Drowning in Triggers

It feels like they’re everywhere right now.

My mother wants to talk about Ferguson and how people just need to take personal responsibility because clearly that would solve all the problems.  My sister the cop posts an “I support Darren Wilson” badge on Facebook.  She wants her department to have more riot gear to crush the race riots she thinks are inevitable.

These are two people who know–know–what cops can and will do to people who can’t defend themselves.  They’ve seen it; they’ve lived it.  Just like I have.

My father, my mother’s first husband, was a cop.  He sexually abused and raped me for sixteen years.  He hit me.  He nearly drowned me in a bathtub when I was three years old.  He regularly suffocated me, though I don’t know whether it was to keep me quiet during the abuse or to make me think he would kill me or both.  He put his gun to my head more than once.  He made me watch him kill my dog.  He forced me to choose whether he’d rape me or my sister.  He let his criminal justice students rape us too.  And he taught me that no one would ever believe me if I told because he was a cop and I was nothing.

My mother doesn’t know the details, but my sister the cop does–she lived it too.  I sheltered her from as much of it as I could, but she still got hurt badly.  She was the one who told, originally.  I would’ve gone on denying it forever because I needed to have one parent who didn’t hurt me, but once she disclosed, I had to support her.  She’s my sister.

We tried to have him investigated–well, my mother did, really.  I don’t recall her ever asking me or my sister if that’s what we wanted.  It was a complete joke.  No jurisdiction wanted it.  The abuse occurred across three states and several cities, so no one wanted it.  Everyone said it was someone else’s jurisdiction because who wants to investigate the cop-turned-criminal-justice-professor?  Finally, the Iowa State Police took the case.  They wouldn’t talk to me at all because I’m crazy.  They interrogated my sister, who would’ve been 16 or 17 at that point, until she threw up in a trash can.  They polygraphed my father, got an inconclusive result (OMG, a cop might know how to fake the notoriously unreliable polygraph?  Inconceivable!), and dropped the whole case.  Welcome to the Blue Wall of Silence, where victims don’t matter because cops have all the power.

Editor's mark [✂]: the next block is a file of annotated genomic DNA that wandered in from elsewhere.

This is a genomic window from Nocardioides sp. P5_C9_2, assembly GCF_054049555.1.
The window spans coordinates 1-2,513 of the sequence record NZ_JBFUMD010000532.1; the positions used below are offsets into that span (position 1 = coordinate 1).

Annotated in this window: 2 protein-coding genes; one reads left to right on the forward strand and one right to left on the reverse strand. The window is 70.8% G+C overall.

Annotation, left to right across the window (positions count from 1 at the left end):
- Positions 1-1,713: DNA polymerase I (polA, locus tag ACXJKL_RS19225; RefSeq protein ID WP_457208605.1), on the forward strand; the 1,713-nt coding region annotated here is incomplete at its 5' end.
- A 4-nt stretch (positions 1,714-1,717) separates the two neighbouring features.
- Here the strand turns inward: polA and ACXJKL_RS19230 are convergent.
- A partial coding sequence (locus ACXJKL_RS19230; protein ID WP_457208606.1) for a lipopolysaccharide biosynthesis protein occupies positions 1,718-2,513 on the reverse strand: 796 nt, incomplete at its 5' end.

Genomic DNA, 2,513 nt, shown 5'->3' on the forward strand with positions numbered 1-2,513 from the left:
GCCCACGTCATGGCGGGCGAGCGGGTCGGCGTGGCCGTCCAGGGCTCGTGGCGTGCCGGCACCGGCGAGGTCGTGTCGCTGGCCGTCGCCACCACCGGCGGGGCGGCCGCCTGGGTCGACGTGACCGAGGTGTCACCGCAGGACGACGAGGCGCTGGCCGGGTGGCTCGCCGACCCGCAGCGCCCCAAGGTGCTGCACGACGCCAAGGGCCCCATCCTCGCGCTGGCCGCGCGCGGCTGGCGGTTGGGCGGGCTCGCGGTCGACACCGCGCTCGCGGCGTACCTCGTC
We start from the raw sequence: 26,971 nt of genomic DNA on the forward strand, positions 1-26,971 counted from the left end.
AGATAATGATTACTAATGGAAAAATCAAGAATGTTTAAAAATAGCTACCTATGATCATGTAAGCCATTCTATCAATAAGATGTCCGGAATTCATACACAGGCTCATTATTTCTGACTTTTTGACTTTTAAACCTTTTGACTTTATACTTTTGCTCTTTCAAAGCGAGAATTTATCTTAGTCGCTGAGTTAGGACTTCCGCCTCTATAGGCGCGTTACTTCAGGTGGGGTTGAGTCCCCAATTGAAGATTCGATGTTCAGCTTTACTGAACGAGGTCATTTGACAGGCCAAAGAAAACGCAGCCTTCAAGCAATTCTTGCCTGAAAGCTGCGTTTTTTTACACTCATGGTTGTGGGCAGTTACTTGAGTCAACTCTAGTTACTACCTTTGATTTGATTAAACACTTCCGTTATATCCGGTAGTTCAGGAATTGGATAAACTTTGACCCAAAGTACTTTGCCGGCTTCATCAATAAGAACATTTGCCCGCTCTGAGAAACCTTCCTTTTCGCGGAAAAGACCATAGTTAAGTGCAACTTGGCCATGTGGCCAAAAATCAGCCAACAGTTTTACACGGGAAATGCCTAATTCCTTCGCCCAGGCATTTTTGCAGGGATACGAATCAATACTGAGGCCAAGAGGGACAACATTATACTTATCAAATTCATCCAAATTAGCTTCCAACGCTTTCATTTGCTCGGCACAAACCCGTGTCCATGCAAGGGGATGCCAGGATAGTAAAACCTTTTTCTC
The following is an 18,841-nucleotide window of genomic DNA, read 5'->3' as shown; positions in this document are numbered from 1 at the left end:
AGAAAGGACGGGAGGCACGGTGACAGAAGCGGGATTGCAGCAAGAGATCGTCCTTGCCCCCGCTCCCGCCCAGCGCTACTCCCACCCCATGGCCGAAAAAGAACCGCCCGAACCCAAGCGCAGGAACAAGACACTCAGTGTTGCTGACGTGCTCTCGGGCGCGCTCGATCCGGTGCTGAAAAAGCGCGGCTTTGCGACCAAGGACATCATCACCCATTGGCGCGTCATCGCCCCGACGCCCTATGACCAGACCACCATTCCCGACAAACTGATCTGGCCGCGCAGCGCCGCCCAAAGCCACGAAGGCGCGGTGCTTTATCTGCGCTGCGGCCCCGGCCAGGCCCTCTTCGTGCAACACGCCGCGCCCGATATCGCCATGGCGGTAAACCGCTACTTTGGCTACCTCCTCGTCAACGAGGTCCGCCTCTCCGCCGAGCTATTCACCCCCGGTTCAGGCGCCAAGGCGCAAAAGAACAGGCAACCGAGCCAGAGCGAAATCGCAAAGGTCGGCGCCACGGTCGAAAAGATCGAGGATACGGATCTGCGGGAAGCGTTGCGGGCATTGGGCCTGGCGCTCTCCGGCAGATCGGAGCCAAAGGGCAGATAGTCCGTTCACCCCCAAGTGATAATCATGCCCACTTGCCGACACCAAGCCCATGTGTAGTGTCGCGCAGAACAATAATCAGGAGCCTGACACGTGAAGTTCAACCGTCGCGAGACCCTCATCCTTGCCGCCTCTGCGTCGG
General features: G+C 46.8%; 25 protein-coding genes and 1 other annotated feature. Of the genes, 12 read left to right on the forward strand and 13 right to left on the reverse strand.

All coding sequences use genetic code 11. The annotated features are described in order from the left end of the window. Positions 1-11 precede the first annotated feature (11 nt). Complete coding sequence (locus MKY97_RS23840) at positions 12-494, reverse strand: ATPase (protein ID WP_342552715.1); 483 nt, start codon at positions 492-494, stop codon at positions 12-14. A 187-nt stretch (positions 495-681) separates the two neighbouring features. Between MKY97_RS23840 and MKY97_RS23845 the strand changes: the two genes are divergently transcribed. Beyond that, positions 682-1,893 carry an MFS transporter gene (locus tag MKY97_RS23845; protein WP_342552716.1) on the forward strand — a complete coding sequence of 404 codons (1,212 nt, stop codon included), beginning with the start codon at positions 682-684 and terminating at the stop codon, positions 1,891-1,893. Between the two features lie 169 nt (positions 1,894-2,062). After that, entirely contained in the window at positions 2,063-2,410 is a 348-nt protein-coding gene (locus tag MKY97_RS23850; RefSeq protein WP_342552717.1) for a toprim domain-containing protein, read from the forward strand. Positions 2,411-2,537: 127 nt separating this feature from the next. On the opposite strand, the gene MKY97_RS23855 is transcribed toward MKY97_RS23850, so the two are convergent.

Do they really not see the connection?  Do they really not think that giving people nearly unlimited power over people’s lives, freedom, and even bodily integrity with almost no oversight is dangerous?  Do they really not understand that the system that let Darren Wilson shoot Michael Brown and abuse protesters and journalists is the same system that let our father get away with raping us for 16 years?  How can they not see that?

I feel so, so alone in all of this.

And then there’s Bill Cosby.  Another upstanding citizen who gets away with sexually assaulting women for years because he’s such a nice guy and has influence and power.  It’s all the same: the victims don’t matter because the rapists are such nice guys, you know, aside from all the rape.

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15 Comments

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15 responses to “Drowning in Triggers

  1. Its horrendous. I’m sorry the investigation came to nothing. That is not how it should be. Hugs for you my friend. XX

  2. I am so sorry for your pain and the terror you suffered as a child and then again attempting to achieve justice. It’s heartbreaking to hear stories like yours. You are a survivor. Thank you for sharing your story with us.

  3. I have not words. May there someday be light and strength enough for all your broken places, and to heal the injustices done to you.

  4. saraharnetty

    I am so sorry for everything you went through. I think the world needs an attitude overhaul when it comes to sexual abuse. A users NEED to be held to account!

  5. Belle